1. Dawson, G., et al., Early behavioral intervention is associated with normalized brain activity in young children with autism. J Am Acad Child Adolesc Psychiatry, 2012. 51(11): p. 1150-9.

  2. Dawson, G., et al., Randomized, controlled trial of an intervention for toddlers with autism: the Early Start Denver Model. Pediatrics, 2010. 125(1): p. e17-23.

  3. Reaven, J., et al., Group cognitive behavior therapy for children with high-functioning autism spectrum disorders and anxiety: a randomized trial. J Child Psychol Psychiatry, 2012. 53(4): p. 410-9.

  4. Reichow, B., et al., Early intensive behavioral intervention (EIBI) for young children with autism spectrum disorders (ASD). Cochrane Database Syst Rev, 2018. 5: p. CD009260.

  5. Vivanti, G., C. Dissanayake, and A.T. Victorian, Outcome for Children Receiving the Early Start Denver Model Before and After 48 Months. J Autism Dev Disord, 2016. 46(7): p. 2441-9.

  6. Weitlauf, A., M.L. McPheeters, and B. Peters, Therapies for children with autism spectrum disorder: behavioral interventions update, in Comparative Effectiveness Review. 2014, Agency for Healthcare Research and Quality: Rockville, MD.

  7. Brookman-Frazee LI, Drahota A, Stadnick N. Training community mental health therapists to deliver a package of evidence-based practice strategies for school-age children with autism spectrum disorders: A pilot study. J Autism Dev Disord. 2012;42(8):1651–1661.

  8. Reichow, B., A.M. Steiner, and F. Volkmar, Cochrane review: social skills groups for people aged 6 to 21 with autism spectrum disorders (ASD). Evid Based Child Health, 2013. 8(2): p. 266-315.

  9. Interagency Autism Coordinating Committee. IACC Strategic Plan for Autism Spectrum Disorder (ASD) Research—2016-2017 Update. Retrieved from the U.S. Department of Health and Human Services Interagency Autism Coordinating Committee website: https://iacc.hhs.gov/publications/strategic-plan/2017/external icon.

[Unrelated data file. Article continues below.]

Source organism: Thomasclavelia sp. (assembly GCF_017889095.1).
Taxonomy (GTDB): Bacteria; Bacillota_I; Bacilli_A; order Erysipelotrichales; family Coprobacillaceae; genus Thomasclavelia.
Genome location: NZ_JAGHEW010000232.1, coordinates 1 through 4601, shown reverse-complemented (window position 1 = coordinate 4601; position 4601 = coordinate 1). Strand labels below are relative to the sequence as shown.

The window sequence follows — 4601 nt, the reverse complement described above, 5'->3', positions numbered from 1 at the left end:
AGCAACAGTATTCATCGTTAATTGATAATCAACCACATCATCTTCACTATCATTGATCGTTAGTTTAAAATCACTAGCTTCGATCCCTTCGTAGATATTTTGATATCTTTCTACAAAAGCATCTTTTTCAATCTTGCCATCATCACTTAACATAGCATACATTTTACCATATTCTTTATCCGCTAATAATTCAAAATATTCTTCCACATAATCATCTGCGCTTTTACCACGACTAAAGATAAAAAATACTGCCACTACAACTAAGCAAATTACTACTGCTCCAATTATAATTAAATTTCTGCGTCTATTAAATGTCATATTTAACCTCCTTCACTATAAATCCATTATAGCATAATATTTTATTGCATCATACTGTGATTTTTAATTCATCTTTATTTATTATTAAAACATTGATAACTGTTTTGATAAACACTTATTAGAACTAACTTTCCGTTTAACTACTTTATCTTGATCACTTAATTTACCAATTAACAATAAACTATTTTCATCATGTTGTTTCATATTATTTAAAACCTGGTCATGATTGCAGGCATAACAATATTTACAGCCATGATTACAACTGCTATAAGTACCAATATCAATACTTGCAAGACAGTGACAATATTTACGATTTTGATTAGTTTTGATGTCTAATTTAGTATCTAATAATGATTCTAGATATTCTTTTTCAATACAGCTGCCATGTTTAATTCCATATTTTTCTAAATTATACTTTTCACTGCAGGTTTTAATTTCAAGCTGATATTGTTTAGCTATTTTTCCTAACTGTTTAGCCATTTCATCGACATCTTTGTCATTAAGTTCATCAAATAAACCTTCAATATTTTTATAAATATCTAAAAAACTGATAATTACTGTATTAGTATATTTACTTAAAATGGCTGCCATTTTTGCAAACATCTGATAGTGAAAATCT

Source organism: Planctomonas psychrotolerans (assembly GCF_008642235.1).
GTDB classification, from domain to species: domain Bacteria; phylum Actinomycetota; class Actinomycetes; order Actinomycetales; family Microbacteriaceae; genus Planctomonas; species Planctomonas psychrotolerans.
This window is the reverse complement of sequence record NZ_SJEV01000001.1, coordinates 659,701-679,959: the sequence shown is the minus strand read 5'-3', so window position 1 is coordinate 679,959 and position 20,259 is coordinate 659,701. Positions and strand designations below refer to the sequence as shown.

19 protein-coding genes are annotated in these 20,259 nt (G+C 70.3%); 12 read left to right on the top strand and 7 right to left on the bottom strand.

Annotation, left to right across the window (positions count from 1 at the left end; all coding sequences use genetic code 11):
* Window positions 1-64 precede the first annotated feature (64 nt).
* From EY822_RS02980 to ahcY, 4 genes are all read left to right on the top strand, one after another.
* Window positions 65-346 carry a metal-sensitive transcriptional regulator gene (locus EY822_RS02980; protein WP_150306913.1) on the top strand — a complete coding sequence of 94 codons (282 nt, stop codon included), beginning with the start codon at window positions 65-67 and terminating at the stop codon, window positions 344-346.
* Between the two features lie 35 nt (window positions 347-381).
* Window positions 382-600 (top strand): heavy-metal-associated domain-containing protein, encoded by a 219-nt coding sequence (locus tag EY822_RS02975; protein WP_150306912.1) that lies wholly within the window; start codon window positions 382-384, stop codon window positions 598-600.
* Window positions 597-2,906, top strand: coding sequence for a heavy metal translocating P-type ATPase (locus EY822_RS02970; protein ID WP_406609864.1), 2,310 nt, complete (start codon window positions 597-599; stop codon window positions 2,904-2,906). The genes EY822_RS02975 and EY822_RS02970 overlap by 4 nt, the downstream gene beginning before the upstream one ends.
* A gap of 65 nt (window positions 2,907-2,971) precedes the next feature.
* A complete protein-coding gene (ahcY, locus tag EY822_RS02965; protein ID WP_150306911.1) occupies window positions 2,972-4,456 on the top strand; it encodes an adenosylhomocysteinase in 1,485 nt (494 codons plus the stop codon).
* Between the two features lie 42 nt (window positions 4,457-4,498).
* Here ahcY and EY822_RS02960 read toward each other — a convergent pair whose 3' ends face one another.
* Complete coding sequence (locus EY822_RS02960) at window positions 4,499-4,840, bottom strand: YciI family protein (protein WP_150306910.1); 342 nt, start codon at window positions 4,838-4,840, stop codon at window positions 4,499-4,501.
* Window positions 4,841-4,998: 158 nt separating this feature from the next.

10. Hyman SL, Levey SE, Myers SM, Council on Children with Disabilities, Section on Developmental and Behavioral Pediatrics. Identification, Evaluation, and Management of Children With Autism Spectrum Disorder. Peditarics. 2020 Jan;145(1).

  11. Sathe, N., et al., Nutritional and Dietary Interventions for Autism Spectrum Disorder: A Systematic Review. Pediatrics, 2017. 139(6): p. e20170346.

  12. Hofer, J., F. Hoffmann, and C. Bachmann, Use of complementary and alternative medicine in children and adolescents with autism spectrum disorder: A systematic review. Autism, 2017. 21(4): p. 387-402.

  13. James, S., et al., Chelation for autism spectrum disorder (ASD). Cochrane Database Syst Rev, 2015. 5: p. CD010766.

  14. Krishnaswami, S., M.L. McPheeters, and J. Veenstra-Vanderweele, A systematic review of secretin for children with autism spectrum disorders. Pediatrics, 2011. 127(5): p. e1322-5.

  15. Williams K, Wray JA, Wheeler DM. Intravenous secretin for autism spectrum disorders (ASD). Cochrane Database Syst Rev. 2012;(4):CD003495.

  16. Perrin, J.M., et al., Complementary and alternative medicine use in a large pediatric autism sample. Pediatrics, 2012. 130 Suppl 2: p. S77-82.

  17. Levy, S.E., et al., Use of complementary and alternative medicine among children recently diagnosed with autistic spectrum disorder. J Dev Behav Pediatr, 2003. 24(6): p. 418-23.